November 10, 2012

Another View: Snowe does not put blame for dysfunction in the right place

Over-use of the filibuster by Republicans, including Snowe, led to the Senate's problems.

By Bill Harnsberger, who lives in Portland

Olympia Snowe's Another View editorial ("King editorial missed point about what Senate needs" Nov. 9) reminds me why I'll be glad to see her replacement, Angus King, take over in January.


Bill Harnsberger is a resident of Portland.

Sen. Snowe did not tell the whole story in her letter when she said that "essentially 60 votes are required to pass legislation" in the United States Senate.

The reason those 60 votes are "essentially" required now is because, since they lost their grip on the majority, Republicans have systematically abused Senate rules to grind the chamber's business to a halt.

Sixty votes are required to overcome the threat of a filibuster and move a bill to the Senate floor.

Once that threshold is passed, only 51 votes – a simple majority – are needed to actually pass the bill.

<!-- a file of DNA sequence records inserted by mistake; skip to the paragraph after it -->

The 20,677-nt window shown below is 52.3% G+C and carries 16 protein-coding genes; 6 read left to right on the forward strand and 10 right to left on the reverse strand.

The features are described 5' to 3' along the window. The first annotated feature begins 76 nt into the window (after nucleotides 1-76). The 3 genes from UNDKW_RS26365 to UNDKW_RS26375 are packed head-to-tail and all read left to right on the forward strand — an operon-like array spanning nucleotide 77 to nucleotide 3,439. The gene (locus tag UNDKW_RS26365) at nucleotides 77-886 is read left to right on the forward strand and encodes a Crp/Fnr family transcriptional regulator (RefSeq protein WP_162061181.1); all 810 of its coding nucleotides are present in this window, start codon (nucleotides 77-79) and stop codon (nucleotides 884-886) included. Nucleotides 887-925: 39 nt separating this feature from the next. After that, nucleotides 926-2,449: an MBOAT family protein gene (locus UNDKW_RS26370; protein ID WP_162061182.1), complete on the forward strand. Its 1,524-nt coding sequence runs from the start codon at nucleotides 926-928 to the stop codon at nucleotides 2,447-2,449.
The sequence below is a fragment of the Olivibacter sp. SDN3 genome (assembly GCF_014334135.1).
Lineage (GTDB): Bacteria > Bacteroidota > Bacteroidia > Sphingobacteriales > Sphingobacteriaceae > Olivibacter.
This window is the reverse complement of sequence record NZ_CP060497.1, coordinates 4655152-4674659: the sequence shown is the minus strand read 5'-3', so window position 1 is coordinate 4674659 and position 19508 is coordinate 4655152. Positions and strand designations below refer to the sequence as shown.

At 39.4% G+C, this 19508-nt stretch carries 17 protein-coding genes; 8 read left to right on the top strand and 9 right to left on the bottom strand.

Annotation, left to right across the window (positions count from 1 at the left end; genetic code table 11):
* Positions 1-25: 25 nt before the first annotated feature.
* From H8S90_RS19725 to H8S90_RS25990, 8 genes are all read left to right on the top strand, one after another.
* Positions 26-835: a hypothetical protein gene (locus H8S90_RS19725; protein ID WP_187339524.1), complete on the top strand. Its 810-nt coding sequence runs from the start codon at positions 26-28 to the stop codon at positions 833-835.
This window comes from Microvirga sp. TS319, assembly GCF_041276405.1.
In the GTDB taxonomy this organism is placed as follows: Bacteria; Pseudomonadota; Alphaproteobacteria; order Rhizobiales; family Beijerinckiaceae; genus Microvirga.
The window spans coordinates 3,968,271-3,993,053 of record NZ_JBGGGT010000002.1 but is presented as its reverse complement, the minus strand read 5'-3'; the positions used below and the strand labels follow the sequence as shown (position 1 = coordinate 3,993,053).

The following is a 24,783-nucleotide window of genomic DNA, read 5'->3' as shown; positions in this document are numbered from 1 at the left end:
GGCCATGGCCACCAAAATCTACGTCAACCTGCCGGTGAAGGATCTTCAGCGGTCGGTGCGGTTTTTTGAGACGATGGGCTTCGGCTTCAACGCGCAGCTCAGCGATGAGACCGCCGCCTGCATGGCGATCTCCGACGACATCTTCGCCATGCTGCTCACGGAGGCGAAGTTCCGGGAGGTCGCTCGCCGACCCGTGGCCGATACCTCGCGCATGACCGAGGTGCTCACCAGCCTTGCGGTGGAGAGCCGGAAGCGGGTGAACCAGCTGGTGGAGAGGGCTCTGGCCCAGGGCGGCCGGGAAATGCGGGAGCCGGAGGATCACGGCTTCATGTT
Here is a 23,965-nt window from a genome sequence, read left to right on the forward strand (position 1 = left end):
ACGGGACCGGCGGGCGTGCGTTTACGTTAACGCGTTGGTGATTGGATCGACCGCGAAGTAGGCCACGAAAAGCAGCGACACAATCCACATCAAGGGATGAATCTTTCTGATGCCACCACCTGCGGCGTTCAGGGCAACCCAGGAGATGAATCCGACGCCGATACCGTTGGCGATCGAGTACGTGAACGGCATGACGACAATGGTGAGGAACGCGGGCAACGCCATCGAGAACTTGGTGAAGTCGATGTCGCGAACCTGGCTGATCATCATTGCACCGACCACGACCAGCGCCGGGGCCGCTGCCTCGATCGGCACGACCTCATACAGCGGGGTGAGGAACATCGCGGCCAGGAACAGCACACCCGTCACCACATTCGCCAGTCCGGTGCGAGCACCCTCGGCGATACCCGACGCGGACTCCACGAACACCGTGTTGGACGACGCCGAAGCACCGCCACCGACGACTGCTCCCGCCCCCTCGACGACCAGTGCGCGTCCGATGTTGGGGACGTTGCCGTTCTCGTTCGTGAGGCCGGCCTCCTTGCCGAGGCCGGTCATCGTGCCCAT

The filibuster was used an average of once a year between 1920 and 1970. During the 2009-2010 session – President Obama's first year in office – it was employed by Republicans more than 130 times, derailing legislation that could have created jobs and gotten our economy chugging along at a much healthier pace.

Senate Minority Leader Mitch McConnell publicly stated that his No. 1 goal was to make Barack Obama a one-term president.

Instead of doing the people's business, McConnell and his Republican colleagues, including Sen. Snowe, coldly abused Senate rules to gum up the works and derail Obama's agenda.

Sen. Snowe went along with McConnell's plan and now has the gall to claim, essentially, that "both sides do it."

Well, both sides don't do it. Republicans alone are responsible for the gridlock in the Senate ... end of story.

I wish Sen. Snowe well in her retirement. But her participation in what amounted to a four-year Republican hissy fit will forever leave a cloud over her legacy.


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